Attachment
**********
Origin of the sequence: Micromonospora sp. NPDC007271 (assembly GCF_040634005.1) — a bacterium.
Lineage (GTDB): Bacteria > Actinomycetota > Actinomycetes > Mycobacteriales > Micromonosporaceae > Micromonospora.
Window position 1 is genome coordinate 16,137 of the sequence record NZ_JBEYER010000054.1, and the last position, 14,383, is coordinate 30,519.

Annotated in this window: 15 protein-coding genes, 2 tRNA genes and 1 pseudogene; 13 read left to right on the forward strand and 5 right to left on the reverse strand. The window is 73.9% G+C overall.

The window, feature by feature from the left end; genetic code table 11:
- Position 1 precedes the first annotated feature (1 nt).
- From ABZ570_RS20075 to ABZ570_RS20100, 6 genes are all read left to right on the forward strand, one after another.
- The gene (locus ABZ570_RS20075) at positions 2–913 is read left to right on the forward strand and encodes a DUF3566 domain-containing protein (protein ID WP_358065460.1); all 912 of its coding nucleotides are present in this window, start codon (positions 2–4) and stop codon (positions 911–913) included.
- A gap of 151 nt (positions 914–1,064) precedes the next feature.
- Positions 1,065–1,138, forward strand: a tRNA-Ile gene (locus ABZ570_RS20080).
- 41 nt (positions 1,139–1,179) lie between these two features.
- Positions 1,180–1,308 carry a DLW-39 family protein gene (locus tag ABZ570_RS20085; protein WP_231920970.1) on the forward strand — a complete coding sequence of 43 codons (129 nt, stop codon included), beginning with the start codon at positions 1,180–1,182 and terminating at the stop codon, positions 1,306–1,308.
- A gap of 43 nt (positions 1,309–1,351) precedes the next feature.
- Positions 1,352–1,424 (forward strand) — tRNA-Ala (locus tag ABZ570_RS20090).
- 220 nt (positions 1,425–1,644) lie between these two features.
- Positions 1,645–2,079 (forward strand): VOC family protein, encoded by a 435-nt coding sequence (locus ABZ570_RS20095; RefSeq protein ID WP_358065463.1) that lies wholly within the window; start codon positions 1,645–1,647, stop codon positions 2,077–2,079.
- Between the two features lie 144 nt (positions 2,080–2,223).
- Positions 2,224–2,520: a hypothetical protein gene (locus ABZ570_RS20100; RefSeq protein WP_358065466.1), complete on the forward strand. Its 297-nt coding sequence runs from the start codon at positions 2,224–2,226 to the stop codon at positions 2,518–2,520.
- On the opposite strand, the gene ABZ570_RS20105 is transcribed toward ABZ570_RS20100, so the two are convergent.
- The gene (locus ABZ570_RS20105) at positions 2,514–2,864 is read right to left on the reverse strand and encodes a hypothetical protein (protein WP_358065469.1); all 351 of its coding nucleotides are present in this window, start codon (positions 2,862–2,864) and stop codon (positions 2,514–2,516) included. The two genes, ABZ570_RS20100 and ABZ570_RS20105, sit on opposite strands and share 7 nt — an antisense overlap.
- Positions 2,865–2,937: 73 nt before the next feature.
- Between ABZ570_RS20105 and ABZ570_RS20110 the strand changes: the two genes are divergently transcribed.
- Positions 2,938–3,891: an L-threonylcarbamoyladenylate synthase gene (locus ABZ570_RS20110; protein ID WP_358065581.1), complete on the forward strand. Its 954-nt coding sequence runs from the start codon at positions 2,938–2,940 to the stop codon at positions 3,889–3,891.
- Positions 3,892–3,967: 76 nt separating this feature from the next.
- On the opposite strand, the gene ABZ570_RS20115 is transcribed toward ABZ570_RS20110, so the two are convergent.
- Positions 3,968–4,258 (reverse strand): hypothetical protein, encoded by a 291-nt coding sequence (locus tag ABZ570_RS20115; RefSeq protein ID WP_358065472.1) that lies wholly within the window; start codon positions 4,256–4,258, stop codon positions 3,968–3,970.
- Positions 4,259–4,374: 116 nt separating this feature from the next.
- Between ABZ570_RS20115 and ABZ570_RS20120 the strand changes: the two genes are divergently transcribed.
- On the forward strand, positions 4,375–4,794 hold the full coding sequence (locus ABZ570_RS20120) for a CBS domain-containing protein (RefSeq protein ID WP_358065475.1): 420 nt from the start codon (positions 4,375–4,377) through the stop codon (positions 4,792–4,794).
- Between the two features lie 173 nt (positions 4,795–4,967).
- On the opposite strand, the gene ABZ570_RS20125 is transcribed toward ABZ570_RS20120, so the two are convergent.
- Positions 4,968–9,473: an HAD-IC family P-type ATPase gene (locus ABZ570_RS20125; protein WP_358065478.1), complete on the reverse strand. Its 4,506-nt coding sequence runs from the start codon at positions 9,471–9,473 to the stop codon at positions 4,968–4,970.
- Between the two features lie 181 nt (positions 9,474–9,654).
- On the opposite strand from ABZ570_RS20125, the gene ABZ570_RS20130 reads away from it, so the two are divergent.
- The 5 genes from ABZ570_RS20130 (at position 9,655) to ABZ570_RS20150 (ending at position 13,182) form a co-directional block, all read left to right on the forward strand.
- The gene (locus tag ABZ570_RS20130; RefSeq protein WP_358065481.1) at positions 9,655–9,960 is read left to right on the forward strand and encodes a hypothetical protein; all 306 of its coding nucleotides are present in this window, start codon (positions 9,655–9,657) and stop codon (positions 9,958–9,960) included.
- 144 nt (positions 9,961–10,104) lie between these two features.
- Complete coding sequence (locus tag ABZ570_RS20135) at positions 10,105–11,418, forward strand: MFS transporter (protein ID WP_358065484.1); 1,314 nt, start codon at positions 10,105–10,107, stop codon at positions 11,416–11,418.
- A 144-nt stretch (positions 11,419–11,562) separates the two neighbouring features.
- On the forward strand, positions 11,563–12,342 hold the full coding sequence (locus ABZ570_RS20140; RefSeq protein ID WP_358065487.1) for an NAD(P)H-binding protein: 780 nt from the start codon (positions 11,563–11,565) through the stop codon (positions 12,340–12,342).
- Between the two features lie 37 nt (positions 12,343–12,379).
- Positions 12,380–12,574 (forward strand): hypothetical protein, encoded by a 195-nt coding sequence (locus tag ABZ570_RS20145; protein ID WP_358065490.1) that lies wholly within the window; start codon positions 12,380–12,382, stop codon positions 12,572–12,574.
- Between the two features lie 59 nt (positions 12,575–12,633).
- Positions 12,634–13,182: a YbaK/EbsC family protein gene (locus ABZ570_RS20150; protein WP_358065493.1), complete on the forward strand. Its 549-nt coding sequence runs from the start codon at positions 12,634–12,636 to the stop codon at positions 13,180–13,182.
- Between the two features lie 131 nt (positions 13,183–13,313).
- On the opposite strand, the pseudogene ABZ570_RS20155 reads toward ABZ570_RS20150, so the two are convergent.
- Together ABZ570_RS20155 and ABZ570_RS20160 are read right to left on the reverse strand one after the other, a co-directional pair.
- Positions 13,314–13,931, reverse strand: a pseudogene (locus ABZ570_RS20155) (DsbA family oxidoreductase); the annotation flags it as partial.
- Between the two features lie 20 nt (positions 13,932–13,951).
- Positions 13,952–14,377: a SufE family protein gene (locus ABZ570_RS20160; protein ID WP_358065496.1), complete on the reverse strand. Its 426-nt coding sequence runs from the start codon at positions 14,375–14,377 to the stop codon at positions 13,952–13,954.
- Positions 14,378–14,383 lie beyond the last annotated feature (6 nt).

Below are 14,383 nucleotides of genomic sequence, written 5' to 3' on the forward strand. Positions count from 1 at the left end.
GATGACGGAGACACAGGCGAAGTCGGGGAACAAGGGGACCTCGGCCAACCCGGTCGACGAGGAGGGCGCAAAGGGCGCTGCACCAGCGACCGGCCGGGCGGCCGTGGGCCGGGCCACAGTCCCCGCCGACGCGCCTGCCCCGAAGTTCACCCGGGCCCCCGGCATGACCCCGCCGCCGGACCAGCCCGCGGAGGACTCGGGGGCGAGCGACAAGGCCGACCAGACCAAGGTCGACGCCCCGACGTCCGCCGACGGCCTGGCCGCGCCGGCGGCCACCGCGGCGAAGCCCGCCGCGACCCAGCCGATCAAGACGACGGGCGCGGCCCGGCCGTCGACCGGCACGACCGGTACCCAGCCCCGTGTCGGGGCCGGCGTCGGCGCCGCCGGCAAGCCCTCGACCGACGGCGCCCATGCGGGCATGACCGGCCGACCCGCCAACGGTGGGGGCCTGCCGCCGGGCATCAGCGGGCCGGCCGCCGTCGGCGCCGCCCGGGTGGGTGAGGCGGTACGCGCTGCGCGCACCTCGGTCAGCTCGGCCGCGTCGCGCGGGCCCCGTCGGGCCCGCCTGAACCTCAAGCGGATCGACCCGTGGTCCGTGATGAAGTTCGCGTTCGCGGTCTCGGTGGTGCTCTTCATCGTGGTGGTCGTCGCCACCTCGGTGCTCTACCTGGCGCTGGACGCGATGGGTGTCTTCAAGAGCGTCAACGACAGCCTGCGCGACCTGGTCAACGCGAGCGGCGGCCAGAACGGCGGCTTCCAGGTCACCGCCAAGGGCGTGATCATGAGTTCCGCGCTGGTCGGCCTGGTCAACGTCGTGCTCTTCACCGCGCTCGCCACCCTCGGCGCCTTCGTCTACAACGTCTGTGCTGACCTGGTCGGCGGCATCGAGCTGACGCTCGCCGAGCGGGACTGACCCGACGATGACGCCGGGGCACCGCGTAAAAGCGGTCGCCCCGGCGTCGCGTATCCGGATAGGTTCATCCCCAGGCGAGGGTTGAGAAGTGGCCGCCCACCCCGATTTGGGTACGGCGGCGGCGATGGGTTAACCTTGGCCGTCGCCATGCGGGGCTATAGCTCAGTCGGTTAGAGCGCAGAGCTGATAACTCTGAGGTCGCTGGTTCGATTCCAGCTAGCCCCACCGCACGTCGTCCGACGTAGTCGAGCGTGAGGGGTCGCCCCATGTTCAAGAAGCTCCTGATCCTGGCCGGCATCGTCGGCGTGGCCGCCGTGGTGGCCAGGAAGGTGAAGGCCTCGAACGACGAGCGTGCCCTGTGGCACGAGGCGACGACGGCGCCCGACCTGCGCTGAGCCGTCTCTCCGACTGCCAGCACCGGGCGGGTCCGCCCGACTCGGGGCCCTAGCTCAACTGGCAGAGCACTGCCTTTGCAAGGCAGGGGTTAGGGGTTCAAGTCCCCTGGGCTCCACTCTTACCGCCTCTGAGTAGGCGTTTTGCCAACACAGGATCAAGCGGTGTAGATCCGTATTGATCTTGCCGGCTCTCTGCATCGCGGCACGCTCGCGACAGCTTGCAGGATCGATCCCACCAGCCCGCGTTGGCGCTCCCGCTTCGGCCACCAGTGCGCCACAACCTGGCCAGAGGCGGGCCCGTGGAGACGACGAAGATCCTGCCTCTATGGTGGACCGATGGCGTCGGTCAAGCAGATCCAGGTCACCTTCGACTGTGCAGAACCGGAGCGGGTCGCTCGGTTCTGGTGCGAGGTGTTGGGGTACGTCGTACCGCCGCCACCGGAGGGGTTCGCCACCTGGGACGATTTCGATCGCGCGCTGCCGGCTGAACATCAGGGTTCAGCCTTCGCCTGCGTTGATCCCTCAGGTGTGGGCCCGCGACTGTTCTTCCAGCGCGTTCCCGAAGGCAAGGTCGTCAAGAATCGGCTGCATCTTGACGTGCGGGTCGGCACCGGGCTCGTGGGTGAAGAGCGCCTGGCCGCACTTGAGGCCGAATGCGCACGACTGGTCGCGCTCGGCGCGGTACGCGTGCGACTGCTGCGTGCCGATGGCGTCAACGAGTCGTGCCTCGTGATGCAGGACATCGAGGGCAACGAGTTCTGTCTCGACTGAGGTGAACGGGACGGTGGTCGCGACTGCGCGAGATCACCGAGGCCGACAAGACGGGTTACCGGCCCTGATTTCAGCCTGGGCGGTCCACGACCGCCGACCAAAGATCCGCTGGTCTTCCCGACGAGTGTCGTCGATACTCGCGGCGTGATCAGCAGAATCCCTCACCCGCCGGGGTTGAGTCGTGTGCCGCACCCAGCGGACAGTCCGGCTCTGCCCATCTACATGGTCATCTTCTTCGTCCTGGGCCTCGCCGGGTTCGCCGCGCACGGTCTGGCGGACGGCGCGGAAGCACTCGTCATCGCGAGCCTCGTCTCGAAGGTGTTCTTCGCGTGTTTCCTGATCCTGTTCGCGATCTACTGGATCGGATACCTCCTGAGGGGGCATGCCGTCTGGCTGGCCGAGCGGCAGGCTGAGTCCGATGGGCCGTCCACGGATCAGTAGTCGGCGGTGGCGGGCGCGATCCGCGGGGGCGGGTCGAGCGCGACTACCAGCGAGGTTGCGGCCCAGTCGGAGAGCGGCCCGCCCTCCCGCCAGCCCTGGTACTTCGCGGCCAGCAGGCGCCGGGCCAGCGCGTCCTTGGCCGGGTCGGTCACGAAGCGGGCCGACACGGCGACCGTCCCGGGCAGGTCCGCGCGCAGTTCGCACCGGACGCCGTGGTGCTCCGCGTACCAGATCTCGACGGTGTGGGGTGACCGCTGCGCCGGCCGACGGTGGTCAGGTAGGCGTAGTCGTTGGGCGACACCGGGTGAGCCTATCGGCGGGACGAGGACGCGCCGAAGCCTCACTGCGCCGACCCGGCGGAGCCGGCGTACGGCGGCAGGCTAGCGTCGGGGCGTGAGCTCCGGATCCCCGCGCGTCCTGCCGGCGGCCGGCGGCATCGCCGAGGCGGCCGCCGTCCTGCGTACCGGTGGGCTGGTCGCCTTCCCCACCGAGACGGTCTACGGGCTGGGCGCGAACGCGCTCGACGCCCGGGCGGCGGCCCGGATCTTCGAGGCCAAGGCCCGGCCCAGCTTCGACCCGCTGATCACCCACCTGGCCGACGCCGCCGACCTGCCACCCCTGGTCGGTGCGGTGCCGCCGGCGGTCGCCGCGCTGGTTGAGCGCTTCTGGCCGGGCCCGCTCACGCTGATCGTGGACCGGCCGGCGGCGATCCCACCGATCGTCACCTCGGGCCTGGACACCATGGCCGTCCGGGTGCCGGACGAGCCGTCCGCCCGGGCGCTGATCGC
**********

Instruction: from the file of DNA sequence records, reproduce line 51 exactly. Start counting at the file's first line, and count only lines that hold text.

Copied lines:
- Positions 14,378–14,383 lie beyond the last annotated feature (6 nt).